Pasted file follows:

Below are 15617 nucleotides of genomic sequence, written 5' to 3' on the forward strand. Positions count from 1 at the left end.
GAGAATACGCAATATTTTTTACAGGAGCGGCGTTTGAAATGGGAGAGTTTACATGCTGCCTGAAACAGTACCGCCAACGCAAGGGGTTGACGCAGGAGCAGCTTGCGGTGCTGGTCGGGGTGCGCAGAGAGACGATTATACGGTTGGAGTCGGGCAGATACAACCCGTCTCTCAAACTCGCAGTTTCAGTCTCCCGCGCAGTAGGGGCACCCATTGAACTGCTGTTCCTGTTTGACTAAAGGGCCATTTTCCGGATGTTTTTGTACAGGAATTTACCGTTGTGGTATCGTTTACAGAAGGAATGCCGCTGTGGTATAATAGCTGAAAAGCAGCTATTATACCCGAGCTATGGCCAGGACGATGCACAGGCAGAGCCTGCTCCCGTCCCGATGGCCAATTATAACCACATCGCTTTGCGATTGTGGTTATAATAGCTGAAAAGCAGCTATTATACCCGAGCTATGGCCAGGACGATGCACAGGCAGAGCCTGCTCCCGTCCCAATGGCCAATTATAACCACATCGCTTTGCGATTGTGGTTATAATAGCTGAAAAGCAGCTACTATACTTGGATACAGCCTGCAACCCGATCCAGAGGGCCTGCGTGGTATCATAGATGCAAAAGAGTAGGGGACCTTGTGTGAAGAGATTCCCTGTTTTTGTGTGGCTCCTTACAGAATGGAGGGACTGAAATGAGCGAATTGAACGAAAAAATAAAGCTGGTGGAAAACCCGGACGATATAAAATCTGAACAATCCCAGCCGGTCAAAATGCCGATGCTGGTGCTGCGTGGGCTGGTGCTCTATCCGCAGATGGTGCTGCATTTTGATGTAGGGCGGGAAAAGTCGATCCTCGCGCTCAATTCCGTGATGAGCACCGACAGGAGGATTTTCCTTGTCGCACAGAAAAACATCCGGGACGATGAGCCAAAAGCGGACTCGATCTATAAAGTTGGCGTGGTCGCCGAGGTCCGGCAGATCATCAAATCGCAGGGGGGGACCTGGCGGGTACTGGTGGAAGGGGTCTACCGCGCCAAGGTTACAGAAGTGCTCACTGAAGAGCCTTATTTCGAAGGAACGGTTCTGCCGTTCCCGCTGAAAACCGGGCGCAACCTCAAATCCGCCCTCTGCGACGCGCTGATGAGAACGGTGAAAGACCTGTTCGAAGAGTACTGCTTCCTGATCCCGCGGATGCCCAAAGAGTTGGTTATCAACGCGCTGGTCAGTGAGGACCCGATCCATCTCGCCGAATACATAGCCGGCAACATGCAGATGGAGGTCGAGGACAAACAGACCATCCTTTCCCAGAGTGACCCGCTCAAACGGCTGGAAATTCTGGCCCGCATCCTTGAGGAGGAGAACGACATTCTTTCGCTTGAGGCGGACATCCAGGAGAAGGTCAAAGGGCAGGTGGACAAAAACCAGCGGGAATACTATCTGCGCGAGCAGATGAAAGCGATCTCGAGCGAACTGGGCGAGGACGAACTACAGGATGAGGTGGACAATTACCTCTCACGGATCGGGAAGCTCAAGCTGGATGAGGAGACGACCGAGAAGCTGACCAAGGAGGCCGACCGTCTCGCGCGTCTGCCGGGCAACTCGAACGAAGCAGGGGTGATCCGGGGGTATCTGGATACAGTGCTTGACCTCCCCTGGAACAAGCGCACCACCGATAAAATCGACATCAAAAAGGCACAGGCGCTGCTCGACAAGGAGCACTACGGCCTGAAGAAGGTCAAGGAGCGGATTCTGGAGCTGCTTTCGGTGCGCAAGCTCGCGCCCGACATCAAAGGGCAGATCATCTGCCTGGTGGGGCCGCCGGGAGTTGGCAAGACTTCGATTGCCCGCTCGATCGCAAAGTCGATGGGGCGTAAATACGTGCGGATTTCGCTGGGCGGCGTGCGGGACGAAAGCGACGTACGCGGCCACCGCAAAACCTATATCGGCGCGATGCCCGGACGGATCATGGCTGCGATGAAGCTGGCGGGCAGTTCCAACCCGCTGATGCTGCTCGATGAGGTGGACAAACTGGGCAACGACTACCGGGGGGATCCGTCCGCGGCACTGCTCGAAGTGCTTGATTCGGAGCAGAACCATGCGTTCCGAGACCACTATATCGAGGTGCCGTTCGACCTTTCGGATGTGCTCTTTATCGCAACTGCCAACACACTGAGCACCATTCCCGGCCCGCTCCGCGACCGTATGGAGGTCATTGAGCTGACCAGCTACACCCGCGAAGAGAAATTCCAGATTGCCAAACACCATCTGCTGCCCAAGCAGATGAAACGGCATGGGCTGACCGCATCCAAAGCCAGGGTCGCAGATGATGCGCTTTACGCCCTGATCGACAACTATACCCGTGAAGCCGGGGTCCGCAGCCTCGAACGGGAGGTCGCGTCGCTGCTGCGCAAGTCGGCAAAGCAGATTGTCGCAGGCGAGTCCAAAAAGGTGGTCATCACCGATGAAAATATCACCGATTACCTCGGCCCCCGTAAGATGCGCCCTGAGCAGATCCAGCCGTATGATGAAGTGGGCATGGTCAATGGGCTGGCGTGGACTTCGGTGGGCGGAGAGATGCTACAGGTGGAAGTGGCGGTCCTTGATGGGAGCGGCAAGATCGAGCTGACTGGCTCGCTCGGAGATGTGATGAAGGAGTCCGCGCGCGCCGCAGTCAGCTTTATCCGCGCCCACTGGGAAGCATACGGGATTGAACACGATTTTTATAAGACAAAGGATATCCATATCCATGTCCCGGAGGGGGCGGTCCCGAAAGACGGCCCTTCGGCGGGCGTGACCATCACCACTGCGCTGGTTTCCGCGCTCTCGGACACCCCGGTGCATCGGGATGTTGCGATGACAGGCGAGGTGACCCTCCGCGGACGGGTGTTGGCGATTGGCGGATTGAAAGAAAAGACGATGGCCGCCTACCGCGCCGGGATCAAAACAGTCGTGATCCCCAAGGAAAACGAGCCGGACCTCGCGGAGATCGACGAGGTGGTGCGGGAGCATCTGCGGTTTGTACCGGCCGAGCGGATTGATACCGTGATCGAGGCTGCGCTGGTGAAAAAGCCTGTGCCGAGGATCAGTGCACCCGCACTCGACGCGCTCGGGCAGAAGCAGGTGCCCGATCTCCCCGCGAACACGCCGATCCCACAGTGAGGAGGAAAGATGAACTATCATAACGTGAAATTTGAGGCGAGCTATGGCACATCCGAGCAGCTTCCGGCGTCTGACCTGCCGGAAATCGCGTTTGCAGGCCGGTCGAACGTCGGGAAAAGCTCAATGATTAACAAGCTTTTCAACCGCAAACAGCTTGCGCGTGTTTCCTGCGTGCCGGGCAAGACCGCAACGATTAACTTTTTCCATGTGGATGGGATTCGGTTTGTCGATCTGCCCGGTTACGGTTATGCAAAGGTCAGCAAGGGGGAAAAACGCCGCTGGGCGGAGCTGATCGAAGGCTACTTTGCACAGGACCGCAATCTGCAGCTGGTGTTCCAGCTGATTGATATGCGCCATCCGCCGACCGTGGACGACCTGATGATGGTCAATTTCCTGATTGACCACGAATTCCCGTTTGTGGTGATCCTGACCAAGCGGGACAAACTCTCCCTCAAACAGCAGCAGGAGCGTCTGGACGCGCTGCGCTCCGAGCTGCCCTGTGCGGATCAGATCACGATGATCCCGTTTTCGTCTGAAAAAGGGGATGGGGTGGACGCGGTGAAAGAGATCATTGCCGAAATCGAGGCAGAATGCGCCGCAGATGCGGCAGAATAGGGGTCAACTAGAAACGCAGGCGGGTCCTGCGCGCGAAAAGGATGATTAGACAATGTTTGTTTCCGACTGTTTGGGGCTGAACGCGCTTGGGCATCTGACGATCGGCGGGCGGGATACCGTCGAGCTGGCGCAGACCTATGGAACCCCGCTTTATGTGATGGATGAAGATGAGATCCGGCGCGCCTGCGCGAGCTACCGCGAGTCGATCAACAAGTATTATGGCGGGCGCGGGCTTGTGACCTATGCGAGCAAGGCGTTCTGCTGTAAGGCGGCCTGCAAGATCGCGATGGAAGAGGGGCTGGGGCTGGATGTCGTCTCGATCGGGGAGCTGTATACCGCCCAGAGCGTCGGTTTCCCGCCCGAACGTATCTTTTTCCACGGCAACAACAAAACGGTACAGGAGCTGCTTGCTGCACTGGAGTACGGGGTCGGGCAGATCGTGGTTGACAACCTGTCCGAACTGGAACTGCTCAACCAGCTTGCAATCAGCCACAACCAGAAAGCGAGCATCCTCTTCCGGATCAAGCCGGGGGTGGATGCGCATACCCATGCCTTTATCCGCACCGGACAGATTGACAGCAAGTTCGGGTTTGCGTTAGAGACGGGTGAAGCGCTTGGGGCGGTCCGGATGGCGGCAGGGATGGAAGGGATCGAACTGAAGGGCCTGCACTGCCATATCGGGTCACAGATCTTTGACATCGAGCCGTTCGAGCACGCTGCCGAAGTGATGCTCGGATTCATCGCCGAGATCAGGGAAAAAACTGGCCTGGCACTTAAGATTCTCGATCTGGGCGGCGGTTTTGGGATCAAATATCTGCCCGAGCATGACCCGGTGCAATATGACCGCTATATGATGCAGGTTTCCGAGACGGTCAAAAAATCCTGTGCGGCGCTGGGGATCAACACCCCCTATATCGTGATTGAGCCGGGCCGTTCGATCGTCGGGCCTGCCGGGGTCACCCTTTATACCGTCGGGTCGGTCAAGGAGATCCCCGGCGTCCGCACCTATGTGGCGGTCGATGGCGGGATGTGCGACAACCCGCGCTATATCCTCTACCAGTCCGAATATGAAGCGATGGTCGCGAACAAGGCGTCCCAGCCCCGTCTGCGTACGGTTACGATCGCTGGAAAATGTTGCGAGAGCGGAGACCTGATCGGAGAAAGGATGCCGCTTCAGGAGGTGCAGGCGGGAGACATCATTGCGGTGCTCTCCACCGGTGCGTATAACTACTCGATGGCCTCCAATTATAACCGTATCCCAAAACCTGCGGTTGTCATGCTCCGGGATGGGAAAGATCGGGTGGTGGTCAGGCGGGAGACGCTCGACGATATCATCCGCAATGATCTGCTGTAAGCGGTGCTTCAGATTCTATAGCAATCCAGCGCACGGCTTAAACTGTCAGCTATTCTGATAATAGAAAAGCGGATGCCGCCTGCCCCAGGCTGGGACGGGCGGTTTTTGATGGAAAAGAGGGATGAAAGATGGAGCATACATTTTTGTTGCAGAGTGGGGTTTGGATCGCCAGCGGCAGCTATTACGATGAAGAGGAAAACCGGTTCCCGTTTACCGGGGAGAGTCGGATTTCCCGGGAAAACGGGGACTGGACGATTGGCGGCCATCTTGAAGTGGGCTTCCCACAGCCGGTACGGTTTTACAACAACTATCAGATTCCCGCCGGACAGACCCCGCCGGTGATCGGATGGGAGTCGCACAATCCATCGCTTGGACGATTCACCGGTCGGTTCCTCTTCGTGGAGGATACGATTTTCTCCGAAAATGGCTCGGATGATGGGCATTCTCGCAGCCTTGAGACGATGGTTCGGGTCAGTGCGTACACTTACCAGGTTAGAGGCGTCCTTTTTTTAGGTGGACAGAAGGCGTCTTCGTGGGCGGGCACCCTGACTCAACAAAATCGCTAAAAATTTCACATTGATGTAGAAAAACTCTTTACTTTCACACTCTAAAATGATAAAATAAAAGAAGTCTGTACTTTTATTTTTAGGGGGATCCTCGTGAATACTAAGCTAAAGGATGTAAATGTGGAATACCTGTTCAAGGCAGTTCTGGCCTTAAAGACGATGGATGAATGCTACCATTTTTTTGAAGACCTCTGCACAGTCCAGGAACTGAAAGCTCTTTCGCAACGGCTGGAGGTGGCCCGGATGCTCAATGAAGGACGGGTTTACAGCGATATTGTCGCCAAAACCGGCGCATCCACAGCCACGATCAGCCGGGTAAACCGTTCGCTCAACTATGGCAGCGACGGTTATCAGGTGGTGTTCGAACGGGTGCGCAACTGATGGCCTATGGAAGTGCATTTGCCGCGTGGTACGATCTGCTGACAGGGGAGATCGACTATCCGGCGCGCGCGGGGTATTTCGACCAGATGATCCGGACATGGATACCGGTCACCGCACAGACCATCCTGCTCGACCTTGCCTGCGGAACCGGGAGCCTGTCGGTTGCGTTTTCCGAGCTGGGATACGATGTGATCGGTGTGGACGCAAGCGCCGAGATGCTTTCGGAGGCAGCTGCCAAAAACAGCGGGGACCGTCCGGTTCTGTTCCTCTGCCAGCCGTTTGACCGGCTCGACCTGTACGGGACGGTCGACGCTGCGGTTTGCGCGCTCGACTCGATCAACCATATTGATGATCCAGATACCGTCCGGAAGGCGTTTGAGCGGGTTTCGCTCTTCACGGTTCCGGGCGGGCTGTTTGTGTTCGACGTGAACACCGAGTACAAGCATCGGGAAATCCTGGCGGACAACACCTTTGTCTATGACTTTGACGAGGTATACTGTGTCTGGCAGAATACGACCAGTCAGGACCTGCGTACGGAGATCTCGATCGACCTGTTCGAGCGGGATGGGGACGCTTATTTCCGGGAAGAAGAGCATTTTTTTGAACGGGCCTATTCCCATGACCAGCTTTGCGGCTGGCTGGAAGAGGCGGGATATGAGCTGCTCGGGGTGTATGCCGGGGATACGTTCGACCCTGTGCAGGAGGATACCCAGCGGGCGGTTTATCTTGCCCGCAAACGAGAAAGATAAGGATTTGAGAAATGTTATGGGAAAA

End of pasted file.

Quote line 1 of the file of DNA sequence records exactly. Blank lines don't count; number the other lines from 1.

Below are 15617 nucleotides of genomic sequence, written 5' to 3' on the forward strand. Positions count from 1 at the left end.